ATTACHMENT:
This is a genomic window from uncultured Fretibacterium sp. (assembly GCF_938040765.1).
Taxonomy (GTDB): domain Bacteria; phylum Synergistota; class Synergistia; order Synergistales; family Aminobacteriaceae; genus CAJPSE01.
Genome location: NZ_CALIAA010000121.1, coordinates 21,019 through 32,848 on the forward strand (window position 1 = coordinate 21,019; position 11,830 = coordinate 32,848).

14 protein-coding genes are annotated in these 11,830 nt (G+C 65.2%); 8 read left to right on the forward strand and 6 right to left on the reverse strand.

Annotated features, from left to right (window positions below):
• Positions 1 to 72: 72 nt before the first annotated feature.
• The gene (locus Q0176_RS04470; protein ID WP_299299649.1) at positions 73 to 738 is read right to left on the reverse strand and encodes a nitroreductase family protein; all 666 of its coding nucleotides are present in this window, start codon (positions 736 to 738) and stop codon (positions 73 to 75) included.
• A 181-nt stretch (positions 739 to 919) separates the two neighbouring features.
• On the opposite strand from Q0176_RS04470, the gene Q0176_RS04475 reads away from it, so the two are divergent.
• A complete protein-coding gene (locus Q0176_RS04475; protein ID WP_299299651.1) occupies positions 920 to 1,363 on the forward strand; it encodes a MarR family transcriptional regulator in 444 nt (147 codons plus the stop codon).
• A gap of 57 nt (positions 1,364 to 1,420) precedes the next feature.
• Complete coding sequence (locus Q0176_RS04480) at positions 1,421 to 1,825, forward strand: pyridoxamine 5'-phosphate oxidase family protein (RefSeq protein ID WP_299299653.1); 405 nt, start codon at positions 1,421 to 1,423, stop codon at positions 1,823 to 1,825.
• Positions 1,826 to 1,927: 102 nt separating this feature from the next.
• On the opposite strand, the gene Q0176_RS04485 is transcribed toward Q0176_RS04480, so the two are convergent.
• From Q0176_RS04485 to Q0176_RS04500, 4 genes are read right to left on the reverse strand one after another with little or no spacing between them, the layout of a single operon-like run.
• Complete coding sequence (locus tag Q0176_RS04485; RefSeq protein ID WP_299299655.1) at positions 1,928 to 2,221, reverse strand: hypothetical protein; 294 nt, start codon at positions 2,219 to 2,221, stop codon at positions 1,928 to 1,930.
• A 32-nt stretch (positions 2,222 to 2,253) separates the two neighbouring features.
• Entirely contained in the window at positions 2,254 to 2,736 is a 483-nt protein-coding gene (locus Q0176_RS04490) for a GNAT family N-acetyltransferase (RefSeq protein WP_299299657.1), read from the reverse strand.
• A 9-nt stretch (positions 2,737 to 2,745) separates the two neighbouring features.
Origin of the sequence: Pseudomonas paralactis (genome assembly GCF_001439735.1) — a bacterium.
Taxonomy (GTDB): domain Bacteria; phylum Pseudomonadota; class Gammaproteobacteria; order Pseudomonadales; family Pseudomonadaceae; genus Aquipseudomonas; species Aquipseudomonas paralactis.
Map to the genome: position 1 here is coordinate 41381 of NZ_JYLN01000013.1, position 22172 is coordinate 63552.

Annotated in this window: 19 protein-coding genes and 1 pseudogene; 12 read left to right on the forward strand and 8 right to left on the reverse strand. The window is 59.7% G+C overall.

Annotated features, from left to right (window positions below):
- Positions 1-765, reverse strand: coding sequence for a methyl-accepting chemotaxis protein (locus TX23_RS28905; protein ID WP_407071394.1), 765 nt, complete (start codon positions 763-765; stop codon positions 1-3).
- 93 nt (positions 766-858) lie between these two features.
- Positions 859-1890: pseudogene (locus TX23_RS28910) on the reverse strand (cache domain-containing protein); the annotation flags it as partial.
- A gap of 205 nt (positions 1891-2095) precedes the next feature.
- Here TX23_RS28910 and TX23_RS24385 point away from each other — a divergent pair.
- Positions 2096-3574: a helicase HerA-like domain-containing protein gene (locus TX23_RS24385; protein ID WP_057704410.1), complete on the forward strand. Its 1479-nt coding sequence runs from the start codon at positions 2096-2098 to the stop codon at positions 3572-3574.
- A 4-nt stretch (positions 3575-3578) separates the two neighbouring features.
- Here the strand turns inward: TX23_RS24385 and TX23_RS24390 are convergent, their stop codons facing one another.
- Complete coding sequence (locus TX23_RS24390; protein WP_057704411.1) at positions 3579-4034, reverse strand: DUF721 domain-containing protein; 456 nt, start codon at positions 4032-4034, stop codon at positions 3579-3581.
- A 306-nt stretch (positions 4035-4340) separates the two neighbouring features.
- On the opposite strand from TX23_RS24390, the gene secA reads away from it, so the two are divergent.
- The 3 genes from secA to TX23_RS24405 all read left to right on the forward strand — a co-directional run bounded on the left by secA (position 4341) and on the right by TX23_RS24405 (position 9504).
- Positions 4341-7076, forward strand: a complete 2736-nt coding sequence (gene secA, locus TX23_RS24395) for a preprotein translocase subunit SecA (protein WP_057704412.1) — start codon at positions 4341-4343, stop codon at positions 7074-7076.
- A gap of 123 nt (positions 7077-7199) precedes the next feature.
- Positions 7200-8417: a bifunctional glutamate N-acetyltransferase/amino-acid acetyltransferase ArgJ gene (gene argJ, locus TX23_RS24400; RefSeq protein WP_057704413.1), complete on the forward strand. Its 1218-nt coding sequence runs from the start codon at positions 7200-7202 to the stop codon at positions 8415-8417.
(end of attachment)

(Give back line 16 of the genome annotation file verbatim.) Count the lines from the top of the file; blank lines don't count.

• Complete coding sequence (locus tag Q0176_RS04485; RefSeq protein ID WP_299299655.1) at positions 1,928 to 2,221, reverse strand: hypothetical protein; 294 nt, start codon at positions 2,219 to 2,221, stop codon at positions 1,928 to 1,930.